Modulation of distal colonic epithelial barrier function by dietary fibre in normal rats.
BACKGROUND: Dietary fibre influences the turnover and differentiation of the colonic epithelium, but its effects on barrier function are unknown. AIMS: To determine whether altering the type and amount of fibre in the diet affects paracellular permeability of intestinal epithelium, and to identify the mechanisms of action. METHODS: Rats were fed isoenergetic low fibre diets with or without supplements of wheat bran (10%) or methylcellulose (10%), for four weeks. Paracellular permeability was determined by measurement of conductance and 51Cr-EDTA flux across tissue mounted in Ussing chambers. Faecal short chain fatty acid (SCFA) concentrations were assessed by gas chromatography, epithelial kinetics stathmokinetically, and mucosal brush border hydrolase activities spectrophotometrically. RESULTS: Body weight was similar across the dietary groups. Conductance and 51Cr-EDTA flux were approximately 25% higher in animals fed no fibre, compared with those fed wheat bran or methylcellulose in the distal colon, but not in the caecum or jejunum. Histologically, there was no evidence of epithelial injury or erosion associated with any diet. The fibres exerted different spectra of effects on luminal SCFA concentrations and pH, and on mucosal indexes, but both bulked the faeces, were trophic to the epithelium, and stimulated expression of a marker of epithelial differentiation. CONCLUSIONS: Both a fermentable and a non-fermentable fibre reduce paracellular permeability specifically in the distal colon, possibly by promoting epithelial cell differentiation. The mechanisms by which the two fibres exert their effects are likely to be different. (+info)
The role of psychological and biological factors in postinfective gut dysfunction.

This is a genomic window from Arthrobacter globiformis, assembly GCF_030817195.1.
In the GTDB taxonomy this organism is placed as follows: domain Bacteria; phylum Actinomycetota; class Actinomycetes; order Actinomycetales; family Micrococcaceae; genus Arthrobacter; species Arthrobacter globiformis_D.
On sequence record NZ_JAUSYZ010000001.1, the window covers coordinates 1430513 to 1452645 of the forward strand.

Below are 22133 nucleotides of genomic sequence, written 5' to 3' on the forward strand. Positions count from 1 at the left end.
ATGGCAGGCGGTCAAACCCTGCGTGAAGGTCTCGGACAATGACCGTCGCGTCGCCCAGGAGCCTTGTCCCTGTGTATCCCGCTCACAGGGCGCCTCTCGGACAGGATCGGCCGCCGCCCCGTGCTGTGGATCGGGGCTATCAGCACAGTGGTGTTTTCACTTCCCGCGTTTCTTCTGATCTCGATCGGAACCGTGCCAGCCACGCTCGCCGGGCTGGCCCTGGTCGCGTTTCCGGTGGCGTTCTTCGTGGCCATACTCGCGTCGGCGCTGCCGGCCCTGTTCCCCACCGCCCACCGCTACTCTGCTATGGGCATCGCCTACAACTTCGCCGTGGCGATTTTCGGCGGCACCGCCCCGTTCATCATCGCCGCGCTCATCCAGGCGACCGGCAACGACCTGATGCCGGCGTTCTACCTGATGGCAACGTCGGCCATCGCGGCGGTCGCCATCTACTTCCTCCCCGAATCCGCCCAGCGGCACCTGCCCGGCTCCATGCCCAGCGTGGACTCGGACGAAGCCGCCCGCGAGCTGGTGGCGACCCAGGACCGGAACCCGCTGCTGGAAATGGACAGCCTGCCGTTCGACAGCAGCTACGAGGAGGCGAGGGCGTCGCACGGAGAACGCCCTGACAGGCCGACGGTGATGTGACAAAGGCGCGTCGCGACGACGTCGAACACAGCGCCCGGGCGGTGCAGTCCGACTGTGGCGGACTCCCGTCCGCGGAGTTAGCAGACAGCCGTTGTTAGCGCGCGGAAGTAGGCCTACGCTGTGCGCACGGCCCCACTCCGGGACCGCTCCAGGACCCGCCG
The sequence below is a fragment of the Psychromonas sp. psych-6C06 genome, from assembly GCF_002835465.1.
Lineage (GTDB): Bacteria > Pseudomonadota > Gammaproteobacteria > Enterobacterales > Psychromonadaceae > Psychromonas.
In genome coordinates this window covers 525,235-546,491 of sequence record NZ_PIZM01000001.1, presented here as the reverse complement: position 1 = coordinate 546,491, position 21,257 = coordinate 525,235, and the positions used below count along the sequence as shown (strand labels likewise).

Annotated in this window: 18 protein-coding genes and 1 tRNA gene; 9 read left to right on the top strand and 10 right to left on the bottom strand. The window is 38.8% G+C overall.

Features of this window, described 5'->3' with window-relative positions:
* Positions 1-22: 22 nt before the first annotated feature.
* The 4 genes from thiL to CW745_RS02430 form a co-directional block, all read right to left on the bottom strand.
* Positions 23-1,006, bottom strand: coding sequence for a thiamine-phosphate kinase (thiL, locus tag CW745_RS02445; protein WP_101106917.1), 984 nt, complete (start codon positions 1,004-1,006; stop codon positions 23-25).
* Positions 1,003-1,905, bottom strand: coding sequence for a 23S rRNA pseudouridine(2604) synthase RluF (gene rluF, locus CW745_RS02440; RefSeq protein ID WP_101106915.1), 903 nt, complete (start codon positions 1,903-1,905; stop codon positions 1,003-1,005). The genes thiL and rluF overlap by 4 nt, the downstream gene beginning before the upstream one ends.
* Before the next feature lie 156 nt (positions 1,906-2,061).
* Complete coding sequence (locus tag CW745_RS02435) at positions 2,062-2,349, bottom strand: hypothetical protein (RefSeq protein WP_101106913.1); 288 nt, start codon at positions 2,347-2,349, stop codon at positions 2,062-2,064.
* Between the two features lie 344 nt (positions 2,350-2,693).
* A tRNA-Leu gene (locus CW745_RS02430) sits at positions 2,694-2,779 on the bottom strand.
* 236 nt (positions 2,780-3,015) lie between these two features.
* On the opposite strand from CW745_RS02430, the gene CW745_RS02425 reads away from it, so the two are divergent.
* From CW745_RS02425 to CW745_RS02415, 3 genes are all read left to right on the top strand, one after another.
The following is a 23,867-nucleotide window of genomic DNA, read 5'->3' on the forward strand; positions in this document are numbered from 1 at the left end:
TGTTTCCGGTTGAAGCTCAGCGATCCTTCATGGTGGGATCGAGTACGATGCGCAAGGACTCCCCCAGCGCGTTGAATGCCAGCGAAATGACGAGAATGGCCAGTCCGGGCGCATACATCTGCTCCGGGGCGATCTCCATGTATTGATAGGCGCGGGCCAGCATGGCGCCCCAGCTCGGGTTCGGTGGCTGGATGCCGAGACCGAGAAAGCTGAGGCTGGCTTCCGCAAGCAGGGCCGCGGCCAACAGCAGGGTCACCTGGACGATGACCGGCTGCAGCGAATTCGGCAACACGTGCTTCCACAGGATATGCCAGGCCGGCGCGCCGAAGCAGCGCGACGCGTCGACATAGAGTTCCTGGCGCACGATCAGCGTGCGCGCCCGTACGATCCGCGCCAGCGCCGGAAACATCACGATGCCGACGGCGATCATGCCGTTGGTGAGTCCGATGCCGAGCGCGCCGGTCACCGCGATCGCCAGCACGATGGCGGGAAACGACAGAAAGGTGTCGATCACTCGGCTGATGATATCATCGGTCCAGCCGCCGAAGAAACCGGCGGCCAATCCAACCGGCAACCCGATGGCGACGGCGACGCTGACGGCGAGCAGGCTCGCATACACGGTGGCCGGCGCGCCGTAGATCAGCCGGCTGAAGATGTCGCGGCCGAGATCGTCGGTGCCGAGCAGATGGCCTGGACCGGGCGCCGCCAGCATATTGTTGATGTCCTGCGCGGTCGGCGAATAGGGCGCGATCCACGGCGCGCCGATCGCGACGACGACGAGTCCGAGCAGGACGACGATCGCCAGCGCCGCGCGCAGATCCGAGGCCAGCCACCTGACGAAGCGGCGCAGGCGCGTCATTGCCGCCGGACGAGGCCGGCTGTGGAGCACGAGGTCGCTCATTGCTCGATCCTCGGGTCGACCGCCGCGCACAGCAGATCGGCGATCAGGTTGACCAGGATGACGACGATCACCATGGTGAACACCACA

BACKGROUND: Both psychological and physiological disturbances have been implicated in the aetiopathogenesis of irritable bowel syndrome (IBS). AIMS: To investigate how the psychological factors act, and the involvement of infective and physiological factors. METHODS: Consecutive patients hospitalised for gastroenteritis reported life events for the previous 12 months, and past illness experiences on standardised questionnaires. They also completed psychometric questionnaires for anxiety, neuroticism, somatisation, and hypochondriasis. In some patients, rectal biopsy specimens were obtained during the acute illness and at three months postinfection. RESULTS: Ninety four patients completed all questionnaires: 22 patients were diagnosed with IBS after their gastroenteritis (IBS+), and 72 patients returned to normal bowel habits (IBS-). IBS+ patients reported more life events and had higher hypochondriasis scores than IBS- patients. The predictive value of the life event and hypochondriasis measures was highly significant and independent of anxiety, neuroticism, and somatisation scores, which were also elevated in IBS+ patients. Rectal biopsy specimens from 29 patients showed a chronic inflammatory response in both IBS+ and IBS- patients. Three months later, specimens from IBS+ patients continued to show increased chronic inflammatory cell counts but those from IBS- patients had returned to normal levels. IBS+ and IBS- patients exhibited rectal hypersensitivity and hyper-reactivity and rapid colonic transit compared with normal controls, but there were no significant differences between IBS+ and IBS- patients for these physiological measurements. CONCLUSION: Psychological factors most clearly predict the development of IBS symptoms after gastroenteritis but biological mechanisms also contribute towards the expression of symptoms. (+info)